Saturday, 4/7/12, Public Square


Filed under The Public Square

4 responses to “Saturday, 4/7/12, Public Square

  1. I thought this image was funny, but I am sooo glad Santorum stayed in the presidential race! The War Against Women wouldn’t have been tied to the republicans as easily without him.

    Yes, the bigger explosion came when everyone went dignbat crazy over contraceptives being included as preventative care in ACA, but the war had been ongoing aggressively since the 2010 midterms. At the state level there were hundreds of pieces of legislation introduced and passed. There was plenty at the federal level but it didn’t get as much attention as some of the crazy stuff going on in the states, especially where republican governors were elected in 2010.

    Santorum allowed the spotlight to fall where it should — straight on the Republican Party. He is a great ambassador for what they don’t want people to know. They want to run on things like jobs, the economy… and then accomplish their no-good evil once elected.

  2. President Obama is right. Congress WOULD get more done if it had more women! Sen. Lisa Murkowski (R-AK) joined Sens. Olympia Snowe (R-ME) and Kay Bailey Hutchison (R-TX) in criticizing the GOP’s push for legislation to restrict access to contraception and other basic health care services:

    “I think what you’re sensing is a fear, a concern that women feel threatened, that a long settled issue might not be settled,” Murkowski said.

    She cited things like conservative radio commentator Rush Limbaugh’s remarks about a female Georgetown University law student, which Murkowski called “offensive, horribly offensive.”

    “To have those kind of slurs against a woman … you had candidates who want to be our president not say, ‘That’s wrong. That’s offensive.’ They did not condemn the rhetoric,” Murkowski said.

    “It makes no sense to make this attack on women,” Murkowski said. “If you don’t feel this is an attack, you need to go home and talk to your wife and your daughters.”

    Whether she is playing politics or not (And why shouldn’t she? She is a politician.) she does understand that women are aware now that if we have to fight to ensure a woman’s basic health-care needs — in 2012 in the USA — then we can’t ever let our guards down. Anything we thought was settled isn’t and we must remain vigilant. Little weak men will always want to control women and as long as there are little weak men they will keep the attacks coming.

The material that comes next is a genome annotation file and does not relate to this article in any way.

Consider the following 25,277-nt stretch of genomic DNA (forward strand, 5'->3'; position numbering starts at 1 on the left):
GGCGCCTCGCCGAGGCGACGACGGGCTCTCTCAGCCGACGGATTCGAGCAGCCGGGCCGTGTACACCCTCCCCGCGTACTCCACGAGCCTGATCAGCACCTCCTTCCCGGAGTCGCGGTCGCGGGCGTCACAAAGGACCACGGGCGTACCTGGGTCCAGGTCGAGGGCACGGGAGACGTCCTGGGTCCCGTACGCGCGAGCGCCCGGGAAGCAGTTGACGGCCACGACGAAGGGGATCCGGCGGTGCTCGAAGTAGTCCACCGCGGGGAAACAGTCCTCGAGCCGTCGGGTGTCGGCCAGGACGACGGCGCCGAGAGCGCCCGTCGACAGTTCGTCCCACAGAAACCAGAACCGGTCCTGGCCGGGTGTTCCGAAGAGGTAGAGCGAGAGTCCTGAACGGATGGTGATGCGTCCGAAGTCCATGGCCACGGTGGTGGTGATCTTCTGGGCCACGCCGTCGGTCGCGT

3. Christianity in Crisis

    Christianity has been destroyed by politics, priests, and get-rich evangelists.

    The Catholic Church’s hierarchy lost much of its authority over the American flock with the unilateral prohibition of the pill in 1968 by Pope Paul VI. But in the last decade, whatever shred of moral authority that remained has evaporated. The hierarchy was exposed as enabling, and then covering up, an international conspiracy to abuse and rape countless youths and children. I don’t know what greater indictment of a church’s authority there can be—except the refusal, even now, of the entire leadership to face their responsibility and resign. Instead, they obsess about others’ sex lives, about who is entitled to civil marriage, and about who pays for birth control in health insurance. Inequality, poverty, even the torture institutionalized by the government after 9/11: these issues attract far less of their public attention.

    For their part, the mainline Protestant churches, which long promoted religious moderation, have rapidly declined in the past 50 years. Evangelical Protestantism has stepped into the vacuum, but it has serious defects of its own. As New York Times columnist Ross Douthat explores in his unsparing new book, Bad Religion: How We Became a Nation of Heretics, many suburban evangelicals embrace a gospel of prosperity, which teaches that living a Christian life will make you successful and rich. Others defend a rigid biblical literalism, adamantly wishing away a century and a half of scholarship that has clearly shown that the canonized Gospels were written decades after Jesus’ ministry, and are copies of copies of stories told by those with fallible memory. Still others insist that the earth is merely 6,000 years old—something we now know by the light of reason and science is simply untrue. And what group of Americans have pollsters found to be most supportive of torturing terror suspects? Evangelical Christians. Something has gone very wrong.